Aristotle and Aquinas on Prudence
Aristotle, prudence is “a state grasping the truth, involving reason, and
concerned with action about human goods.” Aristotle’s development of the
concept of prudence provides the foundation for all subsequent discussions of
prudence in the Western philosophical tradition. In particular, Thomas Aquinas'
subtle and powerful treatment of prudence is developed through his inheritance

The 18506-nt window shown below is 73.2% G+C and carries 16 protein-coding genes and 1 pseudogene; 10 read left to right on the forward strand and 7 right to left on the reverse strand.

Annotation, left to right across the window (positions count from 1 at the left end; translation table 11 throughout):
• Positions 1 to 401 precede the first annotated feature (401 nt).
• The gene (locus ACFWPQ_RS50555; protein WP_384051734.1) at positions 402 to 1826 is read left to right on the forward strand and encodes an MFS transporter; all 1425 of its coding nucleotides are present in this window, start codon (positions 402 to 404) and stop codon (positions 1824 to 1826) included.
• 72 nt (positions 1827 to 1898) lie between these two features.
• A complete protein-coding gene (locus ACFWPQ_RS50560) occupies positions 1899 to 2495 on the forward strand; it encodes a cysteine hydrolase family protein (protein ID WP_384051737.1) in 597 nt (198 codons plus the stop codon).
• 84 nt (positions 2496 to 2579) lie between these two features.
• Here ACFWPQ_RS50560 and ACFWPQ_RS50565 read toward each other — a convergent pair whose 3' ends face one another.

and critique of Aristotle's work. In this seminar, we will see how Aristotle
and Aquinas’s conception of prudence unifies and structures their treatments of
human action, practical reason, and ethics. Topics of special interest for our
seminar will include: the relation between action and thought; the possibility
of rational evildoing; and the social and political dimensions of prudence. The
focus of our discussion will be a close reading of selected texts from
Aristotle’s Nicomachean Ethics and the Second Part of Aquinas’s Summa Theologiae.